Issues of professionalism, competence, education, and promise-keeping are raised when a referral is denied or approved with conditions. Unknown specialists 26 miles from the patient's home or office are inconvenient and often transient, as whose turn it is to be credentialed seems to change annually. Inconvenience and confusion seem certain to frustrate, discourage and anger any middle-aged patient with nephrotic syndrome who, after all, wants only to know whether he or she really needs a kidney biopsy.
From student days onward, physicians probably learn best from each other, about particular cases, and in informal settings — the parking lot, the clinic hallway, the Internet chat room. Pushing doctors to spend less time learning about their patients can only make for reduced doctor-patient communication, greater feelings of inadequacy and vulnerability, and a void where professionalism should be.
Physicians change behavior in response to the law, and especially in response to malpractice suits. Harvard researcher Lucian Leape, M.D., and colleagues have documented that only 5 percent of significant inpatient errors are ever reported. Those reported are often linked to patient satisfaction and doctor-patient communication.
Unfortunately for physicians, the first things to go in shortened office visits are psychosocial interactions. The core components of patient satisfaction — emotional support, attentiveness and partnership — are hard to provide in 10 minutes of face time.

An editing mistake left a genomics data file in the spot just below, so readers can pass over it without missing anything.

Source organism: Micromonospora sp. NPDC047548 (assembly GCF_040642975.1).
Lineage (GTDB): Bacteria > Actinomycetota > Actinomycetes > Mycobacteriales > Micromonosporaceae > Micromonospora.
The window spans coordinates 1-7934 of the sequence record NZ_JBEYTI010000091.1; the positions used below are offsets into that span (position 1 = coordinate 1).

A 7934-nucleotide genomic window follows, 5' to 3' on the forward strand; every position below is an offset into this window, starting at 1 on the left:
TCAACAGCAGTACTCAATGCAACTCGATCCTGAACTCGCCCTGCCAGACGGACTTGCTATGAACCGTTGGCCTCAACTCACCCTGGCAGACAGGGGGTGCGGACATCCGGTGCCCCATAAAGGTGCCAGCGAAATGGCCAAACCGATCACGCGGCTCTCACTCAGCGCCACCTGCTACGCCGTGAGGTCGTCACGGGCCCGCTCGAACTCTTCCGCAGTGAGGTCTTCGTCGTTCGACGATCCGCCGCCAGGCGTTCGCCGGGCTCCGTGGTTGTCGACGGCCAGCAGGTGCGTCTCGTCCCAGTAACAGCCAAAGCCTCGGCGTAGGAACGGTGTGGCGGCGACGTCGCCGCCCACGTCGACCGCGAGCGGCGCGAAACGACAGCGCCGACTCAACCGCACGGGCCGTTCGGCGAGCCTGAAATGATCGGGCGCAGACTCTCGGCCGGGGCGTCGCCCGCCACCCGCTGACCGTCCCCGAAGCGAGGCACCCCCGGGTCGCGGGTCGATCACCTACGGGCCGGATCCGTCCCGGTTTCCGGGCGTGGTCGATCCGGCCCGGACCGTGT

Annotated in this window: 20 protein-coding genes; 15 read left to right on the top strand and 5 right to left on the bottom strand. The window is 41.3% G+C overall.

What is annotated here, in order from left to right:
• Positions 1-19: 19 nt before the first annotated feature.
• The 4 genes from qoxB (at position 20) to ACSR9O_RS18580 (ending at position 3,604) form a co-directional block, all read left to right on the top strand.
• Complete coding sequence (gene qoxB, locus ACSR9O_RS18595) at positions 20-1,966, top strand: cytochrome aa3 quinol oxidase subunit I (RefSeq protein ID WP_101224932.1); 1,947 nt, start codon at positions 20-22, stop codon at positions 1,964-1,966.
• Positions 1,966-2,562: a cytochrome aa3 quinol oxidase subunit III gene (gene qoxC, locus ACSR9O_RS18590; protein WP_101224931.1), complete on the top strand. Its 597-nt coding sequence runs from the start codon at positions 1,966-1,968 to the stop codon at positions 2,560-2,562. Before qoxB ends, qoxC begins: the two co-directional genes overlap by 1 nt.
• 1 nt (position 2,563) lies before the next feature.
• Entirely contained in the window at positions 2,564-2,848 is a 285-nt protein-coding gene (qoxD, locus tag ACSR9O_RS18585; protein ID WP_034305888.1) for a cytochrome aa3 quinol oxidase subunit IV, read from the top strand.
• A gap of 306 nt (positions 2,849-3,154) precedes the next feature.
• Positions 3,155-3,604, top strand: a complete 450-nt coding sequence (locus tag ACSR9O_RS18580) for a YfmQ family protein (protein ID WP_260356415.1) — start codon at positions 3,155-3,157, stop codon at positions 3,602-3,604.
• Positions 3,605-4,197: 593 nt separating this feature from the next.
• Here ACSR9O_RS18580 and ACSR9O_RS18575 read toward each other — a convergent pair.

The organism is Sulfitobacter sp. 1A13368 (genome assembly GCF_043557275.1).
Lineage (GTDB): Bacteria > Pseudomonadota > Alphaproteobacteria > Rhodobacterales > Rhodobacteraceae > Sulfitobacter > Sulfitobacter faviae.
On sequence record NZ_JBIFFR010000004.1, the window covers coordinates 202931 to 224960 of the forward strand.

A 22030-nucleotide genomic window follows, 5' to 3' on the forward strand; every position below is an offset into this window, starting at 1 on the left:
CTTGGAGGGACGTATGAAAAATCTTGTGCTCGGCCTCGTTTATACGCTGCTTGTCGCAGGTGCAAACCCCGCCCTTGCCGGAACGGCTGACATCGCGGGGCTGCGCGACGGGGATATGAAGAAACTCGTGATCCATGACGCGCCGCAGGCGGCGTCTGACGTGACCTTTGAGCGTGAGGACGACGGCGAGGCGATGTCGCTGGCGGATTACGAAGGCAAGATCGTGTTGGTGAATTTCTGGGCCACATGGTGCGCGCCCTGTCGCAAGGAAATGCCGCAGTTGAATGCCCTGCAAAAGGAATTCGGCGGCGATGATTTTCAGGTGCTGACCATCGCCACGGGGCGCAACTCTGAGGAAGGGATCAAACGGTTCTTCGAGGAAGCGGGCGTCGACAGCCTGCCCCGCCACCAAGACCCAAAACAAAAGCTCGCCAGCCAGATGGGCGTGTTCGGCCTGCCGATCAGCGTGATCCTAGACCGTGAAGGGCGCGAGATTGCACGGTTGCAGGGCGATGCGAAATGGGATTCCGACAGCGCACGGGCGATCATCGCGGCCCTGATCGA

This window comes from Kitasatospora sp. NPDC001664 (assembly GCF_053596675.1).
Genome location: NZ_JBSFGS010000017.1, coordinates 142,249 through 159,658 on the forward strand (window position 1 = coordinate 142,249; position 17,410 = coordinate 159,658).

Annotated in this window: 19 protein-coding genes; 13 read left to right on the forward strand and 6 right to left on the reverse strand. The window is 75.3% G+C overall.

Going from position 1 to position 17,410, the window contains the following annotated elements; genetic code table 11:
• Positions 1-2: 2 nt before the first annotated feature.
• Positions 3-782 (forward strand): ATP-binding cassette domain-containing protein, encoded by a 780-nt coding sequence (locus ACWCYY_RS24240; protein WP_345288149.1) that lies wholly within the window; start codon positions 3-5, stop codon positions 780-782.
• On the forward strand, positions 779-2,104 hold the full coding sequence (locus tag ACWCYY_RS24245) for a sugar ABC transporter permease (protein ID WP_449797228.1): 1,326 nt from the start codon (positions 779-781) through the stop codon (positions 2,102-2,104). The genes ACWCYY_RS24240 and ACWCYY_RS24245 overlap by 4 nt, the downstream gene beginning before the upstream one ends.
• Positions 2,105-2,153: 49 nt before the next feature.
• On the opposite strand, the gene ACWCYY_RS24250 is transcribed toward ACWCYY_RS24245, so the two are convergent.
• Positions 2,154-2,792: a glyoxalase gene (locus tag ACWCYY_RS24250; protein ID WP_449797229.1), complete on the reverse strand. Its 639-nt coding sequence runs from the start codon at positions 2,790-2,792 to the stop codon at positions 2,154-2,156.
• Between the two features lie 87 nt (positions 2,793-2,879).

Physicians who want to stay employed have heard the time-crunched message. Dissatisfaction and some patient turnover are now expected, but also unnecessary.
Johns Hopkins's Debra Roter and colleagues recently documented very high satisfaction with visits that just discussed problems of daily living, feelings and social relationships. Physicians liked these visits, and they also liked "consumerist" visits, in which they answered questions about patient health instead of asking them.
Contracts are the bane of many physicians' existence, because many of us were never trained to read them, or have been too naive to hire someone who can. No-appeal restrictive covenants, 30-day deselection and gag clauses are immoral facts of too many lives.